(D-III College Women's event page)
The weather-delayed pre-quarters started at 7:30 a.m., which meant two things: soggy fields and wet discs. There were bound to be turnovers, so it was up to the players to capitalize on them.
In the only close pre-quarter game, Wesleyan threw a patient zone defense against Williams to nearly steal the game. After some early turnovers led to a Wesleyan three-point lead, Williams settled down and rode steady handling from Haley Lescinsky to keep them in it and finally seal the win at 11-10.
The other three pre-quarters all made it to 15 points, with Rice handling Luther 15-8, Truman State beating Amherst 15-6, and Carleton riding strong a strong game from their seniors to defeat Mount Holyoke 15-10.
The quarterfinal round is where the drama really started to pick up, with two of the play-in teams advancing and a third losing by one point. St. Olaf had the largest win margin of the round in their game with Truman State. They traded for the first three points, then St. Olaf went on an eight-point run before Truman State could find the goal again. The cap came on, and St. Olaf advanced 12-5.
Claremont tried to continue their winning run against Rice, but Torque had a couple two-point runs early before Claremont regained composure to trade the rest of the way. The damage was done, however, and Rice won with the cap 12-9.
Carleton fared similarly in their game with Bates – they got a three-point cushion early, then weathered the comeback attempt to win 12-11 on double-game point after the cap. Devon Graham had four assists for Eclipse, and Leah Roach made some key Ds late to keep the Bates comeback from being completed.
Over on field 13, the effects of the storm were most apparent as a huge portion of the playing field was covered in standing water. The Puget Sound and Williams players didn’t seem to mind as they ran hard and bid often despite the wet conditions. The teams traded points to 5-5, then the wind started gusting, and Puget Sound got a spectacular layout goal from Erin McMillan for the game’s first break. This led to a run from Clearcut to get to 9-5 before Williams scored again. With the cap on, Puget Sound held out against a Williams comeback to win 10-9 and face Carleton in the semis.
The field conditions were better for the Puget Sound v. Carleton match up, but Clearcut made some costly mistakes early that Eclipse was able to capitalize on, and suddenly Carleton was up 6-1, again riding calm handling from Devon Graham. The poachy Eclipse defense was able to take advantage of an increasingly anxious Clearcut offense, forcing throws and riding their lead to an 11-6 victory. Puget Sound never gave up, and Becca Ebert in particular was still making layout Ds until the final point.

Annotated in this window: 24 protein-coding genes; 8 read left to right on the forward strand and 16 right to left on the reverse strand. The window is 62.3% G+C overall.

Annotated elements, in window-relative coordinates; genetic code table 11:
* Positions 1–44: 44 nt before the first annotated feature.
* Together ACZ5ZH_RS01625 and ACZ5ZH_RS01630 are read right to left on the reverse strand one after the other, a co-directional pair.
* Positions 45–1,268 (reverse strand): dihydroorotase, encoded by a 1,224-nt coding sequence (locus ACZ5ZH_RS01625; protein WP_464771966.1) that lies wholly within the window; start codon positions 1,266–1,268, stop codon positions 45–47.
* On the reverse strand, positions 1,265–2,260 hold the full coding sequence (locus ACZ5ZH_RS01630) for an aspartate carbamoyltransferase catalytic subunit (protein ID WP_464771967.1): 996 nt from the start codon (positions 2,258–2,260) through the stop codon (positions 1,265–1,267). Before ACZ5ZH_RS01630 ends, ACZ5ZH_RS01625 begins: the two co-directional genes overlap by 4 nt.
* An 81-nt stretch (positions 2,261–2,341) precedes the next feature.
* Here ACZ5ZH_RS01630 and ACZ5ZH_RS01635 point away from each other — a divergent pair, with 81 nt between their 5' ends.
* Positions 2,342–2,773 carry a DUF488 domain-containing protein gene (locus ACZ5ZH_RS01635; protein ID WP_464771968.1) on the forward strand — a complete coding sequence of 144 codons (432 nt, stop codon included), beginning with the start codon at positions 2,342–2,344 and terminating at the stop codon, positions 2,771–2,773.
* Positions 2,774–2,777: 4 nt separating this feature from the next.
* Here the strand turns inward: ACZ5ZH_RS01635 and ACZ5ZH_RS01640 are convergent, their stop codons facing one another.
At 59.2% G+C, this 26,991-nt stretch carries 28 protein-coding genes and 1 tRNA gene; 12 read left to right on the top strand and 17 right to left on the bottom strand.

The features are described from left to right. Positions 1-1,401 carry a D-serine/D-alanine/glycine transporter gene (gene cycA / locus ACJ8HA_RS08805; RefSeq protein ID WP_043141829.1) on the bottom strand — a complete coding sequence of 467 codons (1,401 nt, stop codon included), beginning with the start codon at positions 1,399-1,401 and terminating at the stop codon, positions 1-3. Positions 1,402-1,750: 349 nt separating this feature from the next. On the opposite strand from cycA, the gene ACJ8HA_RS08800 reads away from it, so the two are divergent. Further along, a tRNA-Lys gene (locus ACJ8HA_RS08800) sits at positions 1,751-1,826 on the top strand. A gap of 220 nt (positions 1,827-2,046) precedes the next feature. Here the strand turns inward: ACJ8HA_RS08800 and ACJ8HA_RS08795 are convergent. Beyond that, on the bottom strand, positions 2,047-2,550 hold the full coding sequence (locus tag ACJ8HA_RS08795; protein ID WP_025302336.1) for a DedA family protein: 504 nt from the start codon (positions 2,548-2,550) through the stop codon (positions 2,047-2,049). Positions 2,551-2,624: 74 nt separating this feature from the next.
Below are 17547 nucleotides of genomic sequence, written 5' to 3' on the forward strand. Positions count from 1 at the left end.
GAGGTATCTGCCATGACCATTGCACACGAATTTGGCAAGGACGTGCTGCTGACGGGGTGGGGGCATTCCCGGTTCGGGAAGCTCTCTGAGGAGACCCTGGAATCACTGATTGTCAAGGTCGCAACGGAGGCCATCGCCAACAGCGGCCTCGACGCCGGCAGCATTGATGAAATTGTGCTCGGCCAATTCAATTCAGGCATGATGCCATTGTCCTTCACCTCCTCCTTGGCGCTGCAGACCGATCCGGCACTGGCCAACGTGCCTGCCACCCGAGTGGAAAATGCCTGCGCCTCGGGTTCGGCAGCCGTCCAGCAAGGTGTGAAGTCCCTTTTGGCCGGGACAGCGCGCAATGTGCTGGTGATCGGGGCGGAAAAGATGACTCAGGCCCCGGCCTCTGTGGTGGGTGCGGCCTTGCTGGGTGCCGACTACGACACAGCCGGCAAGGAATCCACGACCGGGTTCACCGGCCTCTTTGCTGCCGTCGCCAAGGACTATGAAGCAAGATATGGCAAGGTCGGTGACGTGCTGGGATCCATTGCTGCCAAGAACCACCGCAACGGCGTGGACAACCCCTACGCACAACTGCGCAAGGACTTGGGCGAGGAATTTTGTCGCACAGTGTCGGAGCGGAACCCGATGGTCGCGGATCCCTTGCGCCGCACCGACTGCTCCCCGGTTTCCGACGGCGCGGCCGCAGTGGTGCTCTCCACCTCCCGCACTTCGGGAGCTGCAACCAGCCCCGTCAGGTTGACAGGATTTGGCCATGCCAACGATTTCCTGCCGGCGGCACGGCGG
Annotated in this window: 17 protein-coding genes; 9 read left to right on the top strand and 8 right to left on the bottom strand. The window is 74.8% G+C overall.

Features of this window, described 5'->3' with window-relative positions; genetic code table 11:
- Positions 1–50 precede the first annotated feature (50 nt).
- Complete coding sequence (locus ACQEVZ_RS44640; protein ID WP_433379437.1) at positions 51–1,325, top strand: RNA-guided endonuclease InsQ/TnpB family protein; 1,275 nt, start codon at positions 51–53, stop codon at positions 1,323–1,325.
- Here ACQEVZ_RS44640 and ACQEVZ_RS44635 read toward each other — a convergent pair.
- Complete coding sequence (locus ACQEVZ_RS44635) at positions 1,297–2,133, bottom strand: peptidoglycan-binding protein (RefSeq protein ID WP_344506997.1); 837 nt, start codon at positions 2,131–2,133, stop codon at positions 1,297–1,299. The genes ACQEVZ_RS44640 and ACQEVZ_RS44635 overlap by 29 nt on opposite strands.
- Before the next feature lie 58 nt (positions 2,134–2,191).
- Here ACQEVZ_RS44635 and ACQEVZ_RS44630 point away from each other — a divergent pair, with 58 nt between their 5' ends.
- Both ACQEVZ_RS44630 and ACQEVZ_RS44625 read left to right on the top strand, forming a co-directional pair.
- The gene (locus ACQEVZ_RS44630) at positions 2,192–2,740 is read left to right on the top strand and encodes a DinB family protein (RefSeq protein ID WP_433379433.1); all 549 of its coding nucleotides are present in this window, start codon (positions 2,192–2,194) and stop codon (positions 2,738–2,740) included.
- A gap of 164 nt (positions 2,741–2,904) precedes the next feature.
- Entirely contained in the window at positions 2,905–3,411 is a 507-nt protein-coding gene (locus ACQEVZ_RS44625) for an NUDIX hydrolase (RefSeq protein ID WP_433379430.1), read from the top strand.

The second semifinal featured St. Olaf, the other team from Carleton’s hometown of Northfield, Minn., going against Rice in a much closer game. The teams traded points until St. Olaf got the first break to take half 8-7. It looked like an all-Northfield final was imminent, but Rice had other plans. Despite having to start the second half on D, they stayed poised and ground out two breaks to win 9-8 in the cap. Tulsa Douglas had a huge game in the losing effort, throwing all but one of the St. Olaf goals.
The finals was a rematch of a game that has happened at Nationals for now the third year in a row (two years ago in the finals, and last year in the semis) that Rice won both times. Early on, it looked like the third time would be the charm for Carleton as they opened up a 5-2 margin off some bad decision making from Rice’s handlers that Eclipse was able to convert. Rice got two more points before half, but the game looked well in hand with Carleton up 8-4. It should be noted that Carleton played a line of mostly eight players all weekend, with six of them on for nearly every point. Rice used their bench much more and had fresher legs.
Before the game, Rice coach Ashley Shelor commented that they rebounded from their day one loss to Puget Sound by sticking to their philosophy of "playing Torque ultimate: rage on D, chilly on O."
After half, Rice came out and turned the disc immediately but got a gift when Carleton turned it right back. Emma Wine found Marica Sharashenidze for a huck score. The ensuing pull went out of bounds at midfield, but the wind began to be a factor, and both teams traded turns before Brandi Ransom got a D and then hauled in a huck near the goal and tossed the assist to cut the lead to 8-6. Two more breaks and the game was tied 8-8 with the cap imminent.
After trading points to 9-9, the game was capped at 11. Rice punched in a goal for a 10-9 lead, and then Carleton had an unforced turn from standout Devon Graham. Rice quickly called timeout, then moved the disc all the way down the field. With no defenders in sight, and a disc on the way to a handful of Rice players in the end zone, Leah Roche made a game-saving layout D seemingly out of nowhere. Eclipse marched back down the field with four fingertip catches before Lisa Qiu found Kate Wagner for the tying score.
Double-game point saw Rice receive the disc, but they failed to connect on a deep huck. Qiu saw speedy fellow senior Ellie Fireside-Ostergaard streaking deep and let off a huck that sailed well over Ellie’s head. Haley Olson was charging down the far side of the field, ignored by the defense, and the disc hit her in stride in the end zone for the Carleton victory.
Afterwards, Olson said she didn’t even remember what happened or how she made the catch, but it was an apt end to the tournament as she had come up huge all weekend and was touted as team MVP by several players.
The competition level in Division III has definitely started to rise, as several players and coaches noted how many close games were played this weekend.